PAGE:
Raffaele Pozzi

Liturgia d'arte o liturgia pop? La questione della musica contemporanea nel culto cattolico dopo il Concilio Vaticano II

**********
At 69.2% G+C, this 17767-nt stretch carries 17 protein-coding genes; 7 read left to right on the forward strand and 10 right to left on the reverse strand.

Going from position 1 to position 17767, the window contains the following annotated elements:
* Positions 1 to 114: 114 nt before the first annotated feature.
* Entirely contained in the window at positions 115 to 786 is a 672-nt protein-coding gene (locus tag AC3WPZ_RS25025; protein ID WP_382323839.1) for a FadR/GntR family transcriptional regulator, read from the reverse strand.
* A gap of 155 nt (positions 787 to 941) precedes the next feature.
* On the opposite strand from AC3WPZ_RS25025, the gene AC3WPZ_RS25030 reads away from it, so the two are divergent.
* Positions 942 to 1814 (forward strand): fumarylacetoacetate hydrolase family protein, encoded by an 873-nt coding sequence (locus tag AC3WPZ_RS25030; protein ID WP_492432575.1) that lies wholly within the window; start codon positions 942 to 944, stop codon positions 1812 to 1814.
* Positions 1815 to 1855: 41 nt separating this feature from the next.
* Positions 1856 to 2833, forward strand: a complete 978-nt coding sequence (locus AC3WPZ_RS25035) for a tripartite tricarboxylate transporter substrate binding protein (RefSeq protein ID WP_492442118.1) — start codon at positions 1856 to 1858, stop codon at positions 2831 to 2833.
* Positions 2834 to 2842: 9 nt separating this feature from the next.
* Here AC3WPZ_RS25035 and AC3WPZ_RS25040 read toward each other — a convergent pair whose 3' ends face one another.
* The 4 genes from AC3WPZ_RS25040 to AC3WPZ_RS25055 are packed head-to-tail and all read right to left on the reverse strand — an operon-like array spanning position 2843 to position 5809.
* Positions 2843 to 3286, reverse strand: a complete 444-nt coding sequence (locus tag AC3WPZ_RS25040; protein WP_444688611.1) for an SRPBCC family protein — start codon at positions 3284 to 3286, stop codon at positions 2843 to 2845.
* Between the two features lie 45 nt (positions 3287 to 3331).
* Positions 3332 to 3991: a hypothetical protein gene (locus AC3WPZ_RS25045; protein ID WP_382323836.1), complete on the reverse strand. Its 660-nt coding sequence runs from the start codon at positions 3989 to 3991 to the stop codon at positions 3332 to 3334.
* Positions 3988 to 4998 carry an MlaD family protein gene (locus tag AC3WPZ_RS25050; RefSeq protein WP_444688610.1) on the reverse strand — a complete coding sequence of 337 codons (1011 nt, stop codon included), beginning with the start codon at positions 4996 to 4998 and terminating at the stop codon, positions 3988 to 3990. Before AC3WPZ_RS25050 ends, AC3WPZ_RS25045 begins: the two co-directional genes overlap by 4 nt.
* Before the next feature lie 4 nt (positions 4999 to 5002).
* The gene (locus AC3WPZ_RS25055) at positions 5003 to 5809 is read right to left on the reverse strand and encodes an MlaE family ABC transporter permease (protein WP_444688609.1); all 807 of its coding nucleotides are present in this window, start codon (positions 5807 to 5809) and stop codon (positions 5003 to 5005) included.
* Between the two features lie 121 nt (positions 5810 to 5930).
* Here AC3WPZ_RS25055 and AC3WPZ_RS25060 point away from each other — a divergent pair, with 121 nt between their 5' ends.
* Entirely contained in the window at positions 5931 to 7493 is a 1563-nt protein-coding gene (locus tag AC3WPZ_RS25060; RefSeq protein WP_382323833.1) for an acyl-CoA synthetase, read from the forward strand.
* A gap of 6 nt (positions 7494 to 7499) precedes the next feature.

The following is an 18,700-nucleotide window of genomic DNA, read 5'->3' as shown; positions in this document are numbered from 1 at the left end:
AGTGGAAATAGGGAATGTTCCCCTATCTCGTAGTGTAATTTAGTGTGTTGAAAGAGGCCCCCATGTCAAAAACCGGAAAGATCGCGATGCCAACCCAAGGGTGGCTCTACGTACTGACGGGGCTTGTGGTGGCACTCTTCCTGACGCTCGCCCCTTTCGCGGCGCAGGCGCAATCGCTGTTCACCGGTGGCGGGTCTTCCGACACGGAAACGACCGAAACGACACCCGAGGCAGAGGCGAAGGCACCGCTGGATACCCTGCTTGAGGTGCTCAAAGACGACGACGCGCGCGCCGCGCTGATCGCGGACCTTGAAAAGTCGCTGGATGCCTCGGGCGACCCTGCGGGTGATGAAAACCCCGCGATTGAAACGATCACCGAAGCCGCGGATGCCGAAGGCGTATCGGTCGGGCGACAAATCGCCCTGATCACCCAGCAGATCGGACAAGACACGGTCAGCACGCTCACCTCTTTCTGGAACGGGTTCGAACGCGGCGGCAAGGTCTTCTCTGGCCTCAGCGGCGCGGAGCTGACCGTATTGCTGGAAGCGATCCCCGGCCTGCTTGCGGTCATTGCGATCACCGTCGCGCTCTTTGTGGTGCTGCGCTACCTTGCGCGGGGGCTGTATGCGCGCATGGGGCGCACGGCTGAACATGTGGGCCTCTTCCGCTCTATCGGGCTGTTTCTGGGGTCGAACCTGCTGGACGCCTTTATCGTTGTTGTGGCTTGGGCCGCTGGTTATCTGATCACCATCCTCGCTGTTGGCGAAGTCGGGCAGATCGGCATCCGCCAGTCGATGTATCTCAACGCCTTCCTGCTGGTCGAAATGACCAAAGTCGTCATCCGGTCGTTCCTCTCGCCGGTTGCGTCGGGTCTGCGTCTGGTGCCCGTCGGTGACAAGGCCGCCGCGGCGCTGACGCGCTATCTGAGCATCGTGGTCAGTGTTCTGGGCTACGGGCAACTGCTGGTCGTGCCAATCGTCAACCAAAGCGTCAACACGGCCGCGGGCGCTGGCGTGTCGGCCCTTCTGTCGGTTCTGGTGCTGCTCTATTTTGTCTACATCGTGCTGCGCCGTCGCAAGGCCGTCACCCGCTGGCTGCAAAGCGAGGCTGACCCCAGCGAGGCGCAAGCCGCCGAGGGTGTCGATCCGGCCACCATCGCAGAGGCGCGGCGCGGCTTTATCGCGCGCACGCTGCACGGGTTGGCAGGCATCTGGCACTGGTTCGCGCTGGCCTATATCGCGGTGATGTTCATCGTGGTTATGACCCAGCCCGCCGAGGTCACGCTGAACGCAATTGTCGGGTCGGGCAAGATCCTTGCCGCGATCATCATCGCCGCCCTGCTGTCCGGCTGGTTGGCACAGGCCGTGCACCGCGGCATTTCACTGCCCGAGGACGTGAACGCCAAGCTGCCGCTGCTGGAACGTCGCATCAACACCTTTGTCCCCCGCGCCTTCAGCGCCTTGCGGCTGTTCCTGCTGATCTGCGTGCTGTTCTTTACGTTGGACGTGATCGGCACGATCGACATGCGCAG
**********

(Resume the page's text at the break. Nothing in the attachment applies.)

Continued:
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The prevailing opinion that the reform made by Vatican II closed the doors on contemporary art music has no foundation in the actual conciliar documents themselves. After an analysis of the pronouncements and the liturgical practice of the last forty years, the situation is more complex. Vatican II was unquestionably a moment of aperture of the Church to the contemporary world. It was in the successive post-conciliar phase that the reform encountered difficulties of application. This was due to lack of preparation on the part of the clergy, lack of government and control on the part of the ecclesiastical authorities and a stubborn prejudice against modernity. Already before Vatican II the need for a new encounter between Catholic liturgy and modern music had emerged in initiatives such as the "Messa degli artisti" (Artists Mass) founded in Rome by Monsignor Ennio Francia with the assistance of musicians like Alfredo Casella and Goffredo Petrassi. This approach was embraced in the Vatican in 1964 by Paul VI, who proposed, in the allocution pronounced on that occasion, a new friendship between Church and artists. However, this pronouncement had no following, despite its high spiritual and cultural value. In the event, post-conciliar liturgical music witnessed a prevalence of forms of commercial pop, in spite of the fact that the ecclesiastical pronouncements required this functional repertoire to possess the dignity of art. From this contradiction, which is still relevant and unresolved today, two different musical liturgies seems to emerge, corresponding to two different conceptions of the sacred: one is an artistic conception, of Romantic derivation, which proposes a vision of transcendent divinity; the other a pop conception, secularized and based on an experience of the divine that is humanly shared and founded on feelings of charity.

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